giving information to individuals, rather     tion at an early age was stressed by one
it should focus on ‘the creation or           young woman, though she recognised that
improvement of structures that can pro-       this would need to be tailored to the
vide help and support to young people         maturity of the individuals.
and those who care for them’ (p 3).               Although Broad (1999) found specific
    This study could be criticised for        health information about smoking and
concentrating on health information, but      drinking was wanted by care leavers, in
the latter is an essential step in planning   this study information about substance
health promotion intervention (Warwick        use of all kinds was of more interest to
et al, 1998). Discussion of the Health        the younger age group. Interventions
Information Topics list with some of the      aimed at reducing the likelihood of
young people, prior to them completing        younger residents starting to misuse sub-
it, could have introduced bias into their     stances should be considered, while
responses, but they were encouraged to        taking account of circumstances that
give their own views. Knowledge of their      affect drug use (Health Education
views assists in planning appropriate         Authority, 1997).
provision, and the experiences of service         There was a variety of views about the
users should inform the process of pro-       format of future information. Written
viding services to children in need           information was preferred by 72 per cent
(Mather et al, 1997; Warwick et al, 1998;     of those interviewed, although some also
Department of Health, 2000).                  wanted an opportunity to discuss it. When
    Mental health issues are of concern to    discussing the Health Information Topics
young people in residential care (Mason,      list, two young people stressed the
1997; Mather et al, 1997). This study         importance of information being available
found that 64 per cent wanted information     to every resident, not simply displayed in
about stress and 36 per cent information      a central place. Any written information
about depression. Eating disorders were       needs to be accessible, accurate and
also of concern. The study was not            appropriate in content, style and reading
designed to diagnose mental health pro-       age. Involving young people in compiling
blems, but the extent of concerns raised      information could be considered, as this
by the young people themselves high-          may improve both their understanding
lights their need for access to emotional     and motivation to use it. The use of
support and, where necessary, specialist      information technology was mentioned by
mental health services, as recommended        some and should be explored, though
in the draft National Healthy Care            access to a computer and privacy when
Standard (National Children’s Bureau,         using it may be difficult in a residential
2002).                                        home, as they might with telephone
    Information about keeping fit was         helplines.
wanted by 64 per cent and opportunities           Although many of the young people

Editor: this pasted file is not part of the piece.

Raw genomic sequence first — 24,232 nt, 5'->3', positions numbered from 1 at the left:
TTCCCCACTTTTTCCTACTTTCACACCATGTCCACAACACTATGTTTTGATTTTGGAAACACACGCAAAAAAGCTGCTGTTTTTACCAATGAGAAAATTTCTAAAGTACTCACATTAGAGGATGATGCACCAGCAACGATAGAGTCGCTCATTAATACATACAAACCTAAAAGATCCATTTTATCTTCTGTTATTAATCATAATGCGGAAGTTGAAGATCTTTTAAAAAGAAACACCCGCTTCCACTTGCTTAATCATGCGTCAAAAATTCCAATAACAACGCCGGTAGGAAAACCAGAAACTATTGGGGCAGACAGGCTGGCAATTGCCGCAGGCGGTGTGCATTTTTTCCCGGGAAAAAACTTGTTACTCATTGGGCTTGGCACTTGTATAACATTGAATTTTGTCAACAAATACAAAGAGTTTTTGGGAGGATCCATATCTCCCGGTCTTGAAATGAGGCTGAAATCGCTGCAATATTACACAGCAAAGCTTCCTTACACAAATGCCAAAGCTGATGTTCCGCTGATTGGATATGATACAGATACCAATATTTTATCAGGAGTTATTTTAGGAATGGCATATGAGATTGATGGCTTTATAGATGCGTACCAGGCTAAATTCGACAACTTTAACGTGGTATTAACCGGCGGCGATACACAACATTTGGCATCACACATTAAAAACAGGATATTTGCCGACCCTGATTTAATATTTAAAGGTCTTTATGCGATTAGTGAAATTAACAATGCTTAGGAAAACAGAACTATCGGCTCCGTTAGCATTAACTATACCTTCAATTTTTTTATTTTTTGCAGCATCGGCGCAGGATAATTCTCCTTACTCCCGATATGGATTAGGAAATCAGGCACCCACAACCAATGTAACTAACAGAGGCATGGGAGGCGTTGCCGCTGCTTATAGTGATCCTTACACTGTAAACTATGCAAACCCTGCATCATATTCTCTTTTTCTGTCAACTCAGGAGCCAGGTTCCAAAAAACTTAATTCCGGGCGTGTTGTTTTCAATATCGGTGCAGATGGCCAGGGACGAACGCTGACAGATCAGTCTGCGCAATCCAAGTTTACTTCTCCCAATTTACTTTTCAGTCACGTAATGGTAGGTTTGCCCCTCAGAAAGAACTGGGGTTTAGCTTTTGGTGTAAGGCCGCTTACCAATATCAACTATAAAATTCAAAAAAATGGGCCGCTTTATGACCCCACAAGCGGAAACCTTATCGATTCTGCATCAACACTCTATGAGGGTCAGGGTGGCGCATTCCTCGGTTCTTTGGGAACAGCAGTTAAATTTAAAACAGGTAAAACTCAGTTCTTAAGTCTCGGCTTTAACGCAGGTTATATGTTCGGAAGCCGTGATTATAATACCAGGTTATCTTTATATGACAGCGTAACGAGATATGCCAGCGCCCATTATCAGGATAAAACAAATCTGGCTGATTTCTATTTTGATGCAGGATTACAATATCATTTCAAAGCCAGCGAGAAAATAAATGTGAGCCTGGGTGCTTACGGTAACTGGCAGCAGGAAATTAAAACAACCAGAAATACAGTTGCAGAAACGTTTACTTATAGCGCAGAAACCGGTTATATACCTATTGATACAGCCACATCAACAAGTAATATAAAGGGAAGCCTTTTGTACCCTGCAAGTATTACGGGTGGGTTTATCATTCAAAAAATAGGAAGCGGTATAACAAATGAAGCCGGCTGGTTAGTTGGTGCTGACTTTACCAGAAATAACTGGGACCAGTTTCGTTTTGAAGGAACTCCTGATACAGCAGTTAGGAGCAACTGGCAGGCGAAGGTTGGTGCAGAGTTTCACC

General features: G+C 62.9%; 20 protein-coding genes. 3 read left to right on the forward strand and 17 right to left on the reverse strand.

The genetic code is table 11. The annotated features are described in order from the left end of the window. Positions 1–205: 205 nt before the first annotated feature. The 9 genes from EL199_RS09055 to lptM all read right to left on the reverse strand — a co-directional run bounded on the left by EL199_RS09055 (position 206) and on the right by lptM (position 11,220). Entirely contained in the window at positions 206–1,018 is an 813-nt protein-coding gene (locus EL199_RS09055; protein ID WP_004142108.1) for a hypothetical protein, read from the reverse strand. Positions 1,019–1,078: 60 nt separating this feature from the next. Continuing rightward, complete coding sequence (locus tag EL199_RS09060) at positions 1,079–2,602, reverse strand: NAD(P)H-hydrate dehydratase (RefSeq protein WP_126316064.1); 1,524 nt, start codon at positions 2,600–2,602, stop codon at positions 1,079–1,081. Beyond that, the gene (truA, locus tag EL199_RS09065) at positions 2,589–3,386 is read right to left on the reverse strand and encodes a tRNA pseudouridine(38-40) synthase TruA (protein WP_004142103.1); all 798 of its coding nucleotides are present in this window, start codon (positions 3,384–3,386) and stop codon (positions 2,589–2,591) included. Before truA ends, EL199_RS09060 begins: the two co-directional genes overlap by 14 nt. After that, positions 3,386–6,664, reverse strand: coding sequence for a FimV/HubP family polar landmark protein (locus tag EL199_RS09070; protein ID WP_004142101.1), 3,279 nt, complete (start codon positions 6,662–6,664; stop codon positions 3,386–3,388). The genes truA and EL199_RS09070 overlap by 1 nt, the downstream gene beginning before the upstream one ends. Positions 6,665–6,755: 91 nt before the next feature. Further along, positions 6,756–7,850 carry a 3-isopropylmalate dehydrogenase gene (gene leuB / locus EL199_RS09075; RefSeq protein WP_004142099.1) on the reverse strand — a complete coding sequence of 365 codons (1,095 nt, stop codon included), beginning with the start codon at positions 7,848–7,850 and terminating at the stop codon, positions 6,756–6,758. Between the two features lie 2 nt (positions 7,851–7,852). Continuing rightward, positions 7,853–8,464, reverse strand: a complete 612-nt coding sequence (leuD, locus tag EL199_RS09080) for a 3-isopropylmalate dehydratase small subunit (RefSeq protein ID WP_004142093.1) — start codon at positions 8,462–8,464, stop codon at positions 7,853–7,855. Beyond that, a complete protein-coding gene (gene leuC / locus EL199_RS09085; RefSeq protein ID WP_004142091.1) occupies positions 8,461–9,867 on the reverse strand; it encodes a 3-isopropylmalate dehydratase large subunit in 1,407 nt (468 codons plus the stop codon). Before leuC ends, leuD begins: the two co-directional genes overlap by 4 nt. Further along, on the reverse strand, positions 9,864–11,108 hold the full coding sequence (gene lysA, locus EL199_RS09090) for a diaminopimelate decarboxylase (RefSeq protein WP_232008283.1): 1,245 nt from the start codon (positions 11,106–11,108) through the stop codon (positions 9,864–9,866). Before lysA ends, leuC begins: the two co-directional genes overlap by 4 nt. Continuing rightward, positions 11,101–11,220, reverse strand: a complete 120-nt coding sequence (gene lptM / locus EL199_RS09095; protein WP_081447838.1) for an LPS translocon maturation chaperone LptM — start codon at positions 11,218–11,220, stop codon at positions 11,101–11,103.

for physical activity should be available     expressed little interest in their previous
                                     ADOPTION & FOSTERING VOLUME 26 NUMBER 4 2002      23
health, this information may become           1999). In the area in which the study
                     more important to them as they get older.     home is situated, mainstream secondary
                     A health record which is retained by the      schools have regular school nurse ‘drop-
                     young person has been advocated (Butler       in’ clinics, in addition to health inter-
                     and Payne, 1997; Irving et al, 1997).         views offered to all Year 7 pupils. The use
                     Such a record could contain the               of a school nurse to provide a similar
                     information that one resident had asked       service in residential children’s homes
                     for in his ‘lifeline’.                        would give these young people easier
                         Social workers and carers may discour-    access to a knowledgeable health profess-
                     age teenagers from attending the statutory    ional, with an opportunity to talk confi-
                     annual medical examination (Irving et al,     dentially about their own health concerns
                     1997). Physical examination may not be        and to discuss any written health informa-
                     the best way to assess the health of teen-    tion they receive. The nurse could facili-
                     agers. Mental and emotional well-being,       tate referrals where required and also
                     health promotion and gaps in the uptake       address such issues as incomplete
                     of child health promotion should also be      immunisations.
                     addressed (Polnay et al, 1996; Butler and         The young people in this study may
                     Payne, 1997; Irving et al, 1997; Mather et    have needs that are different from those in
                     al, 1997). However, where physical exam-      foster care or smaller residential units.
                     ination is indicated, providing a choice of   Those in foster placements may have less
                     doctor and continuity when further            restriction on their movements, facilita-
                     appointments are required, is important.      ting confidential access to telephones and
                     This would help address the concern           healthcare services. The lack of a trusted